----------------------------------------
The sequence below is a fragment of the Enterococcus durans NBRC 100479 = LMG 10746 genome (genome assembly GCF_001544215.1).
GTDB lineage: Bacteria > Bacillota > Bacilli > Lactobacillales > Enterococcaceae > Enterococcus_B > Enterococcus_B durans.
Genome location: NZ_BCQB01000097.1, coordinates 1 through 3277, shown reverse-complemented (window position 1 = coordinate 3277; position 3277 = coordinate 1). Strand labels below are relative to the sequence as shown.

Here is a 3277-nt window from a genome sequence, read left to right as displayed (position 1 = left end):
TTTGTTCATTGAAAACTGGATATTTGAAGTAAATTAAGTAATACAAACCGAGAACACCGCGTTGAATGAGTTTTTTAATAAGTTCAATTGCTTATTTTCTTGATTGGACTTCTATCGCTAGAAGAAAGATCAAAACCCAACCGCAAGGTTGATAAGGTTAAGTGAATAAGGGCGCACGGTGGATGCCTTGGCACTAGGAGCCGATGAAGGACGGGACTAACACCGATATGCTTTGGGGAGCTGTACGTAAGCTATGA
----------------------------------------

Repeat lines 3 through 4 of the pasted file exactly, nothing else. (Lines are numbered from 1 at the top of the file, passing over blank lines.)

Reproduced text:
Genome location: NZ_BCQB01000097.1, coordinates 1 through 3277, shown reverse-complemented (window position 1 = coordinate 3277; position 3277 = coordinate 1). Strand labels below are relative to the sequence as shown.

Here is a 3277-nt window from a genome sequence, read left to right as displayed (position 1 = left end):